BofA nearing settlement with Freddie Mac

By Marc Castro

Nov 11, 2013 09:54 PM EST

Freddie Mac and Bank of America are currently undertaking settlement discussions to resolve disputes for the over USD4.1 billion in faulty mortgages Bank of America sold off to the mortgage lender. This was confirmed by individuals familiar with the matter.

This deal would be the second of its kind between the bank and the mortgage lender since 2011. The agreement would shield the bank from any demands from Freddie Mac stemming from the loans prior to 2012. The second largest US bank in terms of assets is scheduled for settlement before the year's end, according to one of the sources.

The potential settlement's terms were not available as these vary depending on the terms of the agreement as well as the amount of loans covered. Banks would often press to pay a lower amount of claims but will at times allow themselves to pay more value in order to avoid any further repurchase demands from loans as long ago as 2000 coming back to haunt them.

Since 2011, Bank of America had entered into settlement agreements with Freddie Mac and its sister company Fanne Mae. The earlier deal is worth USD11.6 billion. This is one option available to the mortgage lenders, as it can force banks to repurchase loans that fail to meet mortgage lending standards. Since 2009, both have asked that lenders repurchase nearly tens of billions of loans as the housing market took a nosedive after record breaking numbers.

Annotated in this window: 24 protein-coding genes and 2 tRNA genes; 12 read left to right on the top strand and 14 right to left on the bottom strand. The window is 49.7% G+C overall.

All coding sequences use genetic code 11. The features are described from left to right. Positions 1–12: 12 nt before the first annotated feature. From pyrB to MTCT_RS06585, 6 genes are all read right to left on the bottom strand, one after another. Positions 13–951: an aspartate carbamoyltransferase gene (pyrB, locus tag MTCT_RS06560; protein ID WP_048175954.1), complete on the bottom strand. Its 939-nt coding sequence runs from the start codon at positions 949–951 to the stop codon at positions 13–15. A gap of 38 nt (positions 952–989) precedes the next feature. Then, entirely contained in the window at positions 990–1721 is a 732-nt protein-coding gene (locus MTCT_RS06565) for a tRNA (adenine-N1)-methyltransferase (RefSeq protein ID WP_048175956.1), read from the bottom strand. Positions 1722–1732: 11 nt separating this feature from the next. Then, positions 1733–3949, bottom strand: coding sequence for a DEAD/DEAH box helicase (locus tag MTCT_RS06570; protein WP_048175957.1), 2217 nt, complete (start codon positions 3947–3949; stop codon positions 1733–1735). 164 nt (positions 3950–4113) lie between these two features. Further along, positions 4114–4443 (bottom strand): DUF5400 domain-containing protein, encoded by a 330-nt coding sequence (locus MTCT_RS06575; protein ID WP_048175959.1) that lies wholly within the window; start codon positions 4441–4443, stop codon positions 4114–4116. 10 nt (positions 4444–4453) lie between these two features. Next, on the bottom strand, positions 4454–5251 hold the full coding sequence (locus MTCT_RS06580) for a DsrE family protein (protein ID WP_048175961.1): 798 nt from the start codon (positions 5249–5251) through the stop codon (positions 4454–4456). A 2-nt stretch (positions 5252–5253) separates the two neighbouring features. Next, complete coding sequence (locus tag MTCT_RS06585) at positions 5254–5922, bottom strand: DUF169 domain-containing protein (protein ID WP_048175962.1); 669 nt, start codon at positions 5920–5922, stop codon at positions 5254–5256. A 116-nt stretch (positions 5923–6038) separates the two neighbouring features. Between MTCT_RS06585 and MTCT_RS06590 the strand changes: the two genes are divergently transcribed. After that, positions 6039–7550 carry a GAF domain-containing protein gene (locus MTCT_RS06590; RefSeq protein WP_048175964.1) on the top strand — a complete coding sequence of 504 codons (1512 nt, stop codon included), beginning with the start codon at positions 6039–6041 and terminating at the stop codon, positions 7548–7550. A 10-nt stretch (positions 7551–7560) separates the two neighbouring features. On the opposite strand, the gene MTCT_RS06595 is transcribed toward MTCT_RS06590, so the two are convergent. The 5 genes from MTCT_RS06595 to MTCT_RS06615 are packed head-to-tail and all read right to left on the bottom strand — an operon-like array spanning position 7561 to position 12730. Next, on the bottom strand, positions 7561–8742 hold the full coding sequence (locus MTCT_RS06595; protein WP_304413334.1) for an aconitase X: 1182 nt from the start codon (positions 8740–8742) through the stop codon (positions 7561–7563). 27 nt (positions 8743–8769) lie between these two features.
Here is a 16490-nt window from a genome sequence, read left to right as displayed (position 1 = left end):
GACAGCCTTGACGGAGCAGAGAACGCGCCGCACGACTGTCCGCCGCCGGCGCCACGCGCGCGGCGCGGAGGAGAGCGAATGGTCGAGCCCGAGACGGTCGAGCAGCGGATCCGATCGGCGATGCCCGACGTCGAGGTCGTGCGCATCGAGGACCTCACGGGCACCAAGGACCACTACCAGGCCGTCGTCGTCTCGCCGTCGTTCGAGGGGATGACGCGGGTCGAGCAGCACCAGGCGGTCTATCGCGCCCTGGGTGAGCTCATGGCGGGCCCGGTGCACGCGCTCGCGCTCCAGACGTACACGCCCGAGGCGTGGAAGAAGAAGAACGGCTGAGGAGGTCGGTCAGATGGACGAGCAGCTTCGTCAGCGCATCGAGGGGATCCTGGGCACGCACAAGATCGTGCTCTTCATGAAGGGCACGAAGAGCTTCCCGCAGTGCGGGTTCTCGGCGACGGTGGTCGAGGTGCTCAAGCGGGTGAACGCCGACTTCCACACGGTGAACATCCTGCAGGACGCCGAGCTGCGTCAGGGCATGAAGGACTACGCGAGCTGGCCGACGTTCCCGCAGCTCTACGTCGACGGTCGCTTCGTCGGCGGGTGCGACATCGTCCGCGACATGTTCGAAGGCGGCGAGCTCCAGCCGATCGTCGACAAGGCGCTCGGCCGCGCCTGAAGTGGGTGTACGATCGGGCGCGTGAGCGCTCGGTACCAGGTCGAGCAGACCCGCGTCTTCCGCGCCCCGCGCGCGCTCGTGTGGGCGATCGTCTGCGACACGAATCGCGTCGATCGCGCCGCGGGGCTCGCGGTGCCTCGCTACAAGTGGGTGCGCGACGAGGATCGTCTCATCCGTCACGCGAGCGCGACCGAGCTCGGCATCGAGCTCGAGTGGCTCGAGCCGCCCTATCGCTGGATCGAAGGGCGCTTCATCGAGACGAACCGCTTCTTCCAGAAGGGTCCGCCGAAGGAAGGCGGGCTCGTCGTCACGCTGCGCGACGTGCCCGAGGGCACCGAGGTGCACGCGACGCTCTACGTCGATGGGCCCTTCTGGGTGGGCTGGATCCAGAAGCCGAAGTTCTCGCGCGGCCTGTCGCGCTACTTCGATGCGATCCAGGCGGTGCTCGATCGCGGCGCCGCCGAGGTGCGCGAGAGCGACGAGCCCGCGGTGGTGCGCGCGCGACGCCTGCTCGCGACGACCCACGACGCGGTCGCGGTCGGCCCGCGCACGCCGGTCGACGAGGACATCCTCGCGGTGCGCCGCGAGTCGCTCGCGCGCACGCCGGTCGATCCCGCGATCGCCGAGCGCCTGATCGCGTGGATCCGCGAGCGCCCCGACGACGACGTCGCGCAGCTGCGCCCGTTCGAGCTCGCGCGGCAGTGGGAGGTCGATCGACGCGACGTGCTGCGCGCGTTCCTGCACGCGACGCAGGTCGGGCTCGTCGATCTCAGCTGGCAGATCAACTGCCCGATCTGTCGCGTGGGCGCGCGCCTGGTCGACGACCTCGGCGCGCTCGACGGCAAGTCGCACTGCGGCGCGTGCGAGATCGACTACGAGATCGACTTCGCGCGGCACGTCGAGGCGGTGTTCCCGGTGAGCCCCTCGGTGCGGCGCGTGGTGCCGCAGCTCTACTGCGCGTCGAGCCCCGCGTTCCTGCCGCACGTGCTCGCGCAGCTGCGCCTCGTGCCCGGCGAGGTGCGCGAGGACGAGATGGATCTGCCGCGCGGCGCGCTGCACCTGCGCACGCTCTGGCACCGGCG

These settlement discussions are not related to separate litigation filed by FHFA back in 2011. In this case, the government regulatory agency is seeking over USD6 billion over mileading disclosures done on some USD57.5 billion in securities sold by Bank of America and its subsidiaries, Countrywide Financial as well as Merill Lynch & Co., which was acquired by BofA in 2008.

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